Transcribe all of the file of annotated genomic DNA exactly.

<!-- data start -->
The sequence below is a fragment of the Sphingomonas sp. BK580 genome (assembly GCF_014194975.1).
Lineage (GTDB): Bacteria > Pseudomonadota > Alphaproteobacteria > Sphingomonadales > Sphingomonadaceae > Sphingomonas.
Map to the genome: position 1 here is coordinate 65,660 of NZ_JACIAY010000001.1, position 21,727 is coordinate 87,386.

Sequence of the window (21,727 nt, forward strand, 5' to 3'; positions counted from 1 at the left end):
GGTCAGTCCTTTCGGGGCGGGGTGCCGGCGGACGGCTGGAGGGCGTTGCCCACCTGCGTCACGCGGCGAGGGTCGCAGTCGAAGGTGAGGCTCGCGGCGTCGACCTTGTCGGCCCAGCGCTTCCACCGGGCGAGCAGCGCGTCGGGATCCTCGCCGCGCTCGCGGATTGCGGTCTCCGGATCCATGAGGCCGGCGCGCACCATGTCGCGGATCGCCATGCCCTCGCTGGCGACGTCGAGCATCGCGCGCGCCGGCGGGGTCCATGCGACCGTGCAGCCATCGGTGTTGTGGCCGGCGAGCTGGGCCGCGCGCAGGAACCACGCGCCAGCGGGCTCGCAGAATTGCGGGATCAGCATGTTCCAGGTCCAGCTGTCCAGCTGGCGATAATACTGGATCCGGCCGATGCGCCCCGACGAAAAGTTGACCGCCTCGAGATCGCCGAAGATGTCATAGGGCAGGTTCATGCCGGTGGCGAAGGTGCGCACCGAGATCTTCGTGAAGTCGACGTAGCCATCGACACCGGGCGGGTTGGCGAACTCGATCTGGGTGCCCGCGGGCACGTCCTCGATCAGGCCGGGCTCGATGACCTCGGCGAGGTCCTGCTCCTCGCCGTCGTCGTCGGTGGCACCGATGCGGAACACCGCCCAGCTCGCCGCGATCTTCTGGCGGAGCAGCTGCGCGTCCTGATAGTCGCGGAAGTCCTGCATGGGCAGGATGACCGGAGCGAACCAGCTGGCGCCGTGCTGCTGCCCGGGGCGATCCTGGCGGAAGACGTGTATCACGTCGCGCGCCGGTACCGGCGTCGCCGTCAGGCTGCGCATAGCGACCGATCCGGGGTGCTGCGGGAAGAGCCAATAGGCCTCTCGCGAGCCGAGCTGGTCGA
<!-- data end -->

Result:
The sequence below is a fragment of the Sphingomonas sp. BK580 genome (assembly GCF_014194975.1).
Lineage (GTDB): Bacteria > Pseudomonadota > Alphaproteobacteria > Sphingomonadales > Sphingomonadaceae > Sphingomonas.
Map to the genome: position 1 here is coordinate 65,660 of NZ_JACIAY010000001.1, position 21,727 is coordinate 87,386.

Sequence of the window (21,727 nt, forward strand, 5' to 3'; positions counted from 1 at the left end):
GGTCAGTCCTTTCGGGGCGGGGTGCCGGCGGACGGCTGGAGGGCGTTGCCCACCTGCGTCACGCGGCGAGGGTCGCAGTCGAAGGTGAGGCTCGCGGCGTCGACCTTGTCGGCCCAGCGCTTCCACCGGGCGAGCAGCGCGTCGGGATCCTCGCCGCGCTCGCGGATTGCGGTCTCCGGATCCATGAGGCCGGCGCGCACCATGTCGCGGATCGCCATGCCCTCGCTGGCGACGTCGAGCATCGCGCGCGCCGGCGGGGTCCATGCGACCGTGCAGCCATCGGTGTTGTGGCCGGCGAGCTGGGCCGCGCGCAGGAACCACGCGCCAGCGGGCTCGCAGAATTGCGGGATCAGCATGTTCCAGGTCCAGCTGTCCAGCTGGCGATAATACTGGATCCGGCCGATGCGCCCCGACGAAAAGTTGACCGCCTCGAGATCGCCGAAGATGTCATAGGGCAGGTTCATGCCGGTGGCGAAGGTGCGCACCGAGATCTTCGTGAAGTCGACGTAGCCATCGACACCGGGCGGGTTGGCGAACTCGATCTGGGTGCCCGCGGGCACGTCCTCGATCAGGCCGGGCTCGATGACCTCGGCGAGGTCCTGCTCCTCGCCGTCGTCGTCGGTGGCACCGATGCGGAACACCGCCCAGCTCGCCGCGATCTTCTGGCGGAGCAGCTGCGCGTCCTGATAGTCGCGGAAGTCCTGCATGGGCAGGATGACCGGAGCGAACCAGCTGGCGCCGTGCTGCTGCCCGGGGCGATCCTGGCGGAAGACGTGTATCACGTCGCGCGCCGGTACCGGCGTCGCCGTCAGGCTGCGCATAGCGACCGATCCGGGGTGCTGCGGGAAGAGCCAATAGGCCTCTCGCGAGCCGAGCTGGTCGA